By Fergus Bordewich. Originally published in The Wall Street Journal, December 2009.
WITH THE INAUGURATION of the nation's first African-American president just days away, it is easy to forget that not all that long ago hard-wired racism underpinned communities all over America—not just in the states of the old Confederacy—and that acquiring a home was a process often fraught with humiliation and danger for black families. In this sprightly and often surprising narrative, David Kushner journeys into the dark and racially charged heart of what newspapers once trumpeted as "the most perfectly planned community in America"—Levittown. The term today serves as condescending shorthand for suburban conformity. But just after World War II, Levittown, New York and its sister community of Levittown, Pennsylvania symbolized liberation from crowded urban neighborhoods for families whose idea of the American dream was a private home and a patch of grass. The Levitt brothers—Bill, a born showman and promoter, and introverted Albert, who focused on design - were both visionaries and brilliant businessmen, a winning combination. "In contemporary terms," writes Kushner, "they had the kinetic chemistry and renegade brash of a Silicon Valley start-up."
Home buyers signed a statement saying they would 'not permit the premises to be used or occupied by any person other than members of the Caucasian race'
By adapting the techniques of mass production to homebuilding, the Levitts brought cheap, well-made homes within reach of returning GIs and the aspiring middle class. They mass-produced concrete septic tanks, pre-formed plumbing trees and chimneys, and framed entire walls on the ground, then raised them in place. They installed in every house then-novel amenities such as brand-name appliances, closets with automatic lights, built-in television sets, carefully landscaped lawns, and even a birdhouse painted to match each home's shutters. Both Levittowns were conceived from the start as complete communities, prefabricated, so to speak, with shopping centers, churches, pools, parks, curved streets for a rural feel, and cul-de-sacs where children could play safely. The Levittown customer, declared Bill Levitt, was "not just buying a house, he's buying a way of life." By 1952, the Levitts were building one out of every eight homes in the country. TIME Magazine dubbed their company the "General Motors of the housing industry."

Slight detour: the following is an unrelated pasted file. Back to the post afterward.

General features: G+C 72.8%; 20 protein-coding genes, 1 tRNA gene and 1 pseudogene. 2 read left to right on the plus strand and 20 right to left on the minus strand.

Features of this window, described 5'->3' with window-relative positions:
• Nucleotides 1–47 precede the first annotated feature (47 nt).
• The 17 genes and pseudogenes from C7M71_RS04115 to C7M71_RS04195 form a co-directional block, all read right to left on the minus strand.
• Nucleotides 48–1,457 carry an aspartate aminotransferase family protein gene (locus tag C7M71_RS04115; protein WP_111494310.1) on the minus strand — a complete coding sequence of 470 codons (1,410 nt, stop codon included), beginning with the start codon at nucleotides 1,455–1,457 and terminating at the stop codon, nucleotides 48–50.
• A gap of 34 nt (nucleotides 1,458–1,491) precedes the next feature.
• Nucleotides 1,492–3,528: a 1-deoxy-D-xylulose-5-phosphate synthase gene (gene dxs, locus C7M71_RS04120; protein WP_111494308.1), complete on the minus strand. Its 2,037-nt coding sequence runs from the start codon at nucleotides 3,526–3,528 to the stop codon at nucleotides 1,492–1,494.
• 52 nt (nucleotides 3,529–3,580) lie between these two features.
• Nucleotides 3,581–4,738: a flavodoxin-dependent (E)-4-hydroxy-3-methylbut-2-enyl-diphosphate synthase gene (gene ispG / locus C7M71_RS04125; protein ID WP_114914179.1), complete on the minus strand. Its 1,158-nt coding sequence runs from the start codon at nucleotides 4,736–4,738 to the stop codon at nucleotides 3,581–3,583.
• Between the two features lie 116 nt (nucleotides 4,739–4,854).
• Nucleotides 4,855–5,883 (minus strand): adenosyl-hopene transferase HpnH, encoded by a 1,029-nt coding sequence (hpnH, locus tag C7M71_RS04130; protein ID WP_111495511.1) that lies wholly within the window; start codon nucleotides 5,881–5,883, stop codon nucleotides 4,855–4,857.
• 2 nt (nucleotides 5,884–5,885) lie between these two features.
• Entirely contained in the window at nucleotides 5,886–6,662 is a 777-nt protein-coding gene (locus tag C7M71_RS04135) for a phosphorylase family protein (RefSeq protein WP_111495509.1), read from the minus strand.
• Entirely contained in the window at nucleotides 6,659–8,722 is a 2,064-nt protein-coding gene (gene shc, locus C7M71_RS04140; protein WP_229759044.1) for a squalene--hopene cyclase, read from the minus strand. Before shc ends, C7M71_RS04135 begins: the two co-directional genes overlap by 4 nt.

But there was a snake in paradise: racial segregation. Buyers of Levittown homes were required to sign a statement which declared, in bold capitals, that they would "NOT PERMIT THE PREMISES TO BE USED OR OCCUPIED BY ANY PERSON OTHER THAN MEMBERS OF THE CAUCASIAN RACE." Like many developers, the Levitts believed that racial integration was commercial suicide. Kushner suggests, however, that there was such a demand for housing in the years after the war that the Levitts could likely have integrated their towns from the start, and thus set a national pattern. Instead, they capitulated to Americans' darkest fears, and to their own bigotry. "The plain fact is that most whites prefer not to live in mixed communities," Bill Levitt repeatedly declared.
The core of Kushner's story focuses on the campaign to desegregate Levittown, Pennsylvania in 1957, deftly splicing together the experiences of two families at the center of what became a terrifying ordeal. Bill and Daisy Myers and their children were educated, friendly, quiet people —just the sort of folks anyone would want to have next door—except that they were black. Their staunchest local allies were Bea and Lew Wechsler, labor organizers, longtime members of the Communist Party, and among the few whites who remained uncowed by the venomous racism that gripped Levittown that summer. With the support of local Quakers and the NAACP, the Myerses moved into their Cape-Cod-style "dream house" on Deepgreen Lane. They got more than they bargained for. Crosses were burned. Mobs waving Confederate flags staked out their home night and day. Rocks were thrown through their windows. Malicious callers rang their phone around the clock: "I will not let my children drink chocolate milk again as long as I live!" one irate woman yelled at Daisy Myers. Threats were made to burn them out. The local authorities refused to intervene. The police, for the most part, claimed they were helpless to control the mobs. Many in fact blamed the Myerses for provoking all the "agitation."
Similar desegregation battles were taking places in many other communities at the same time, including the one in which I grew up, in Yonkers, New York. But Levittown was a national symbol of the good life for all Americans. "The very people of Levittown considered the standoff as nothing less than the fight for the soul of new suburbia," Kushner writes.
The Myerses' battle to stay in Levittown made national, and even international news. When the press began to condemn Levittown as "a disgrace to America," Americans everywhere began to question what kind of communities they had really created. (123) In the end, with the state attorney general behind them, the Myerses won their battle. Several of their tormenters were convicted of harassment, and the demonstrations soon petered out. The mass flight that racist whites feared never took place. The Myerses suffered no further abuse, but they never felt at ease in Levittown after the summer of 1957. Five years later they moved to Harrisburg. Their story is a reminder that facing down segregation required from ordinary men and woman a degree of heroism that few white Americans have ever been asked to exhibit, except in war.
Other black families followed the Myerses to Levittown—but not many. Levittown's lingering reputation tended to keep African-Americans away. According to a recent census, only 2.45 percent of the town's residents were black.